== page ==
The Selector’s Selections: August 2023

For this month’s theme, I’ve got all graphic novels! I know that the school year has already started for a lot of people. Maybe it seems too daunting to tackle that 500-page novel you’ve been eyeing, but graphic novels are the perfect size book to squeeze in between all of the syllabus introductions.

The Bodyguard Unit coverThe Bodyguard Unit” by Clément Xavier, Lisa Lugrin, Albertine Ralenti and translated by Edward Gauvin

First up is a graphic nonfiction about British suffragettes who were trained in jujitsu! You knew we have a graphic nonfiction section, right? It’s right next to the YA graphic novels, and the books cover a wide variety of topics. This one 100% sent me down a Wikipedia rabbit hole, in the best way possible. Edith Garrud was England’s first female jujitsu teacher, and she was passionate about teaching women self-defense. She and her husband were giving women tools to protect themselves both in the streets and in their homes, at the same time as the British suffrage movement was reaching a crescendo. Women fighting for the vote often faced violent arrests and beatings, and Edith was invited to teach them martial arts. Dubbed “jujutsuffragettes” by the media, and calling themselves the Bodyguard Unit, these women defended each other and their leaders. Never fear that this nonfiction book will be boring, there are plenty of action scenes!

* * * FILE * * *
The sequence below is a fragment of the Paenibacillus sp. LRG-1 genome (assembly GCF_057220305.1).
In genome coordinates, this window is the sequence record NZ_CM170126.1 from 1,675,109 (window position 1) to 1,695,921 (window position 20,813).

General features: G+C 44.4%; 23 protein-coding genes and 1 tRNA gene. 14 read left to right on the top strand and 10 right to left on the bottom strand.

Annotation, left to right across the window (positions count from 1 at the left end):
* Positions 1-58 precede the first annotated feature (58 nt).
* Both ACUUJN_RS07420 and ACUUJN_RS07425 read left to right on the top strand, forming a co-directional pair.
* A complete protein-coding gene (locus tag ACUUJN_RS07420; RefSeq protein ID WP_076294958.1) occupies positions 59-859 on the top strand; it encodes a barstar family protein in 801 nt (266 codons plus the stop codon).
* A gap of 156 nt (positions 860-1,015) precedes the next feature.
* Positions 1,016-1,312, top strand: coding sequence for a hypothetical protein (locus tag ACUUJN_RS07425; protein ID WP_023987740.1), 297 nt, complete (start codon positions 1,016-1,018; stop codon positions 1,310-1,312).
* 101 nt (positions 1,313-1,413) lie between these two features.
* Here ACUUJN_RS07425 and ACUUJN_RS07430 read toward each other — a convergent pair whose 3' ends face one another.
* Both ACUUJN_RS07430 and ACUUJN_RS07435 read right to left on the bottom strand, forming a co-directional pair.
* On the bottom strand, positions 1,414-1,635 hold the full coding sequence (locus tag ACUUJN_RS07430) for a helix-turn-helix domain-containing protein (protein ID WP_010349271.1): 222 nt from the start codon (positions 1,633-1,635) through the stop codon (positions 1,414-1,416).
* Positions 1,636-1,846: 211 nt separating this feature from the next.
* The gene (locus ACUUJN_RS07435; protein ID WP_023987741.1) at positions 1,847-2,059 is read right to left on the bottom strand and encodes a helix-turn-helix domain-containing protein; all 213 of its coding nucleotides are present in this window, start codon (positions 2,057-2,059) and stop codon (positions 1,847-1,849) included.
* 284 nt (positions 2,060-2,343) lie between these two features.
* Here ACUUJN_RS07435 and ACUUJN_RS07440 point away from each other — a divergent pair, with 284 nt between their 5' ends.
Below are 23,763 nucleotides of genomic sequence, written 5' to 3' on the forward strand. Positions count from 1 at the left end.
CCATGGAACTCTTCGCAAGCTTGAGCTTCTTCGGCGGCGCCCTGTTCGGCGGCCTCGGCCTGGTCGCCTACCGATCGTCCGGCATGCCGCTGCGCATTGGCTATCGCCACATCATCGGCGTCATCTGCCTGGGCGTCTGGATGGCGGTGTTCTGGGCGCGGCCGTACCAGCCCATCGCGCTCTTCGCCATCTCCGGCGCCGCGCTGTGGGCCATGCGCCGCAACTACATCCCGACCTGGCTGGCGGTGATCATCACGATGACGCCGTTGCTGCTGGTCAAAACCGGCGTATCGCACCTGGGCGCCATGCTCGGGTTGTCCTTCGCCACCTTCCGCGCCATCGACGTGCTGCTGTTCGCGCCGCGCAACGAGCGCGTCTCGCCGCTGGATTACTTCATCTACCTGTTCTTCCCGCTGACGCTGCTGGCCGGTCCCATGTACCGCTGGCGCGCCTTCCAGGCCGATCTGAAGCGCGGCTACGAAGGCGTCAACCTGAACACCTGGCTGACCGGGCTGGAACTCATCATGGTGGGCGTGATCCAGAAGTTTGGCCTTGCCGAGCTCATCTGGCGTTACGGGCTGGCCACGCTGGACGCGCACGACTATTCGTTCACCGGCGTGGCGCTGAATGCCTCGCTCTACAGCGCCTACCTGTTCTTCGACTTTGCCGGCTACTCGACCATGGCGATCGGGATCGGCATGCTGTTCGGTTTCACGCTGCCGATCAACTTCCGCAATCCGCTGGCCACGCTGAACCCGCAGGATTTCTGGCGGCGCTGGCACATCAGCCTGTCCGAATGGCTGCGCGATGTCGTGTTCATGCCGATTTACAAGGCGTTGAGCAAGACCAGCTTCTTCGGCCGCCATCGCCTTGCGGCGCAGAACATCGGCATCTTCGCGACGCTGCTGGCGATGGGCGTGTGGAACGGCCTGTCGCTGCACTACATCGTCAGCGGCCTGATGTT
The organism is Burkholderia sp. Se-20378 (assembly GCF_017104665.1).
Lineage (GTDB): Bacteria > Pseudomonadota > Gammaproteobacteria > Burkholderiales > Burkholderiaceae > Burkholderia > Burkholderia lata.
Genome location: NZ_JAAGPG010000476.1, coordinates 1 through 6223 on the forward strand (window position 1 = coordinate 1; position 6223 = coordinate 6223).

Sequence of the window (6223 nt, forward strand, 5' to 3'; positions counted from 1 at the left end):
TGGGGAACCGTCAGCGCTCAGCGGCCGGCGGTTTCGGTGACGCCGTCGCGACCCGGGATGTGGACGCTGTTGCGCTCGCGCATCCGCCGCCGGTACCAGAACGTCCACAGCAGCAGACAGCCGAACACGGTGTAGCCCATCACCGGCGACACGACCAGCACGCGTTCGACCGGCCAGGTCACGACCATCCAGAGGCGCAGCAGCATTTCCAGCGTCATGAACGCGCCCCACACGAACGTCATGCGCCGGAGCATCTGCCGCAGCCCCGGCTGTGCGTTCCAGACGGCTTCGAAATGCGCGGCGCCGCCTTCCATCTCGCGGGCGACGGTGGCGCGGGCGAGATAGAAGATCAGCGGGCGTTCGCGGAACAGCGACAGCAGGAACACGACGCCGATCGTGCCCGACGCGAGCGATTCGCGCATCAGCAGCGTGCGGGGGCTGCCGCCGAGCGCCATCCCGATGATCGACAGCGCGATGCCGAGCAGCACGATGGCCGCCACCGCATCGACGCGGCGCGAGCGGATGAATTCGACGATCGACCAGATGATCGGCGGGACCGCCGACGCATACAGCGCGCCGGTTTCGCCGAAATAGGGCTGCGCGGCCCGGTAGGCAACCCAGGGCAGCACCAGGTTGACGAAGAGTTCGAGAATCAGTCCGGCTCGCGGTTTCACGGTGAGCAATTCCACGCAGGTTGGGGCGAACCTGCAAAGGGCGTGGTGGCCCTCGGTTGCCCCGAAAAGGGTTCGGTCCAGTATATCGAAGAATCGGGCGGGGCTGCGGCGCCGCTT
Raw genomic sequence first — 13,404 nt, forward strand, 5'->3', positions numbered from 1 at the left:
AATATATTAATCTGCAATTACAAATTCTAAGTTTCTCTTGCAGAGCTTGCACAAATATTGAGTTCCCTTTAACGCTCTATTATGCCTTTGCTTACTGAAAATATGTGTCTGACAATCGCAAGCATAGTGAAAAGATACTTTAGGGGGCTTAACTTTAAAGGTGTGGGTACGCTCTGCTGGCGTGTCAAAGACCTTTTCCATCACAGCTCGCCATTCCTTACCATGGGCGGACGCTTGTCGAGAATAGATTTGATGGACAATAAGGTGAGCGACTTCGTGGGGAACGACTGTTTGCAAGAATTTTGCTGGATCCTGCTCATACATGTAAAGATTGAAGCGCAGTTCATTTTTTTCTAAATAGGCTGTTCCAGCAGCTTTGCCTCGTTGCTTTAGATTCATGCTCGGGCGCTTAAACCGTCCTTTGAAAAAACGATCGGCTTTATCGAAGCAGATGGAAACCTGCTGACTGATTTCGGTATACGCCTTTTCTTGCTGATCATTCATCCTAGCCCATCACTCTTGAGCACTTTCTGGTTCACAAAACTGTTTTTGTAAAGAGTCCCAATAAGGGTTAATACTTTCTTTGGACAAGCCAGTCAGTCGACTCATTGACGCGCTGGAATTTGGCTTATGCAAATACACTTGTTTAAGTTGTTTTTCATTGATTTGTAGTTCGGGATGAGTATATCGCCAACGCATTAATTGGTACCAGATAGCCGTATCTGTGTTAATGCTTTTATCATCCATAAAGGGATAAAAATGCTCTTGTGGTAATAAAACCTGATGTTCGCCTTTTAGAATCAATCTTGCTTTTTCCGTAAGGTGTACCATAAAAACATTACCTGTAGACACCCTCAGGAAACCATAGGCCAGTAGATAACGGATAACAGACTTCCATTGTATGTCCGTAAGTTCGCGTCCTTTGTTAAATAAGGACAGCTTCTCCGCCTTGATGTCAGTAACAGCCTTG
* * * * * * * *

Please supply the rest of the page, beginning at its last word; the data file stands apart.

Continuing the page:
The Infinity Particle coverThe Infinity Particle” by Wendy Xu

Let’s move from historical to speculative fiction. This graphic novel is a romance set amidst Artificial Intelligence research on Mars. Clementine Chang is a scientist who leaves Earth partly to escape her past, and partly to study robotics at a prestigious university on Mars where her idol, Dr. Marcella Lin, has a lab. Clem meets Dr. Lin and her famous AI build named Kye, and is instantly impressed. Kye is Dr. Lin’s personal assistant and data processor, and looks more like a human man than a robot. As the two work together, they become closer and closer, which both concerns and infuriates Dr. Lin. Kye’s programming includes firewalls and strange inconsistencies that seem to be hiding something, and Clem and Kye are determined to find the answers that Dr. Lin is unwilling to provide. In many ways a good, old-fashioned sci-fi that addresses questions of ethics and what it means to be human, this graphic novel will also appeal to readers looking for a good romance.

The Hills of Estrella Roja coverThe Hills of Estrella Roja” by Ashley Robin Franklin

We’ll finish off with a queer, paranormal story exploring Latinx folklore. Kat has a podcast called “Paranormal Texas” and hears about a small town with strange occurrences and mysterious red stars over the hills at night. She changes her Spring Break plans and sets off to Estrella Roja to investigate, but is met by close-mouthed and unfriendly townsfolk. Meanwhile, Mari has to return to Estrella Roja with her family to attend her abuela’s funeral, even though they haven’t interacted with their family in years. Mari’s family is nearly as unhappy to see her as they are Kat, and the two girls meet at the local diner and bond about their reception in the town. Soon Mari is helping Kat with her investigation, and as they grow closer to each other, they also grow closer to uncovering town secrets that are much safer left hidden. Horror with just the right amount of camp, this is perfect for “Lumberjanes” fans looking for their next read.